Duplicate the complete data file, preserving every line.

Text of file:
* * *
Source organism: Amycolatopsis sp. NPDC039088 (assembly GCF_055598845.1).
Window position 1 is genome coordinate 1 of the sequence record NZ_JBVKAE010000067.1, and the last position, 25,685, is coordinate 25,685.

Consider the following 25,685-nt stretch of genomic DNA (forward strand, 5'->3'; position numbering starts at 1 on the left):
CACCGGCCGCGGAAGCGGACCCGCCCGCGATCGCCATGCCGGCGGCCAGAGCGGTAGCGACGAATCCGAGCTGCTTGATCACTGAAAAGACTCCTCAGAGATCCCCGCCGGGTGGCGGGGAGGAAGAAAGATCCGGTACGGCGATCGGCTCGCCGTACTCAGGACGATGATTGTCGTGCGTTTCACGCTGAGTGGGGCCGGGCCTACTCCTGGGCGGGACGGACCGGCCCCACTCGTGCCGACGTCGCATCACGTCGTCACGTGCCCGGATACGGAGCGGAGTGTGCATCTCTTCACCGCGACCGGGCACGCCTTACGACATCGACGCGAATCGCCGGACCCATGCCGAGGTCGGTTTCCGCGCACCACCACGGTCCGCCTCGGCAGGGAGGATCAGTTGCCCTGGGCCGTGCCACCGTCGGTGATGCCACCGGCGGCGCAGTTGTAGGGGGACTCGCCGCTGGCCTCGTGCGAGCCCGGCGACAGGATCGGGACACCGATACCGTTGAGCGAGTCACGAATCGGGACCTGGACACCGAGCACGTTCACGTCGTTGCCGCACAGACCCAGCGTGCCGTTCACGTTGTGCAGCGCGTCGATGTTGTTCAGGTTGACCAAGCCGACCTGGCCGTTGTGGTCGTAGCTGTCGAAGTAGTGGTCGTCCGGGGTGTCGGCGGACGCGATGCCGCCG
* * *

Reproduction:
Source organism: Amycolatopsis sp. NPDC039088 (assembly GCF_055598845.1).
Window position 1 is genome coordinate 1 of the sequence record NZ_JBVKAE010000067.1, and the last position, 25,685, is coordinate 25,685.

Consider the following 25,685-nt stretch of genomic DNA (forward strand, 5'->3'; position numbering starts at 1 on the left):
CACCGGCCGCGGAAGCGGACCCGCCCGCGATCGCCATGCCGGCGGCCAGAGCGGTAGCGACGAATCCGAGCTGCTTGATCACTGAAAAGACTCCTCAGAGATCCCCGCCGGGTGGCGGGGAGGAAGAAAGATCCGGTACGGCGATCGGCTCGCCGTACTCAGGACGATGATTGTCGTGCGTTTCACGCTGAGTGGGGCCGGGCCTACTCCTGGGCGGGACGGACCGGCCCCACTCGTGCCGACGTCGCATCACGTCGTCACGTGCCCGGATACGGAGCGGAGTGTGCATCTCTTCACCGCGACCGGGCACGCCTTACGACATCGACGCGAATCGCCGGACCCATGCCGAGGTCGGTTTCCGCGCACCACCACGGTCCGCCTCGGCAGGGAGGATCAGTTGCCCTGGGCCGTGCCACCGTCGGTGATGCCACCGGCGGCGCAGTTGTAGGGGGACTCGCCGCTGGCCTCGTGCGAGCCCGGCGACAGGATCGGGACACCGATACCGTTGAGCGAGTCACGAATCGGGACCTGGACACCGAGCACGTTCACGTCGTTGCCGCACAGACCCAGCGTGCCGTTCACGTTGTGCAGCGCGTCGATGTTGTTCAGGTTGACCAAGCCGACCTGGCCGTTGTGGTCGTAGCTGTCGAAGTAGTGGTCGTCCGGGGTGTCGGCGGACGCGATGCCGCCG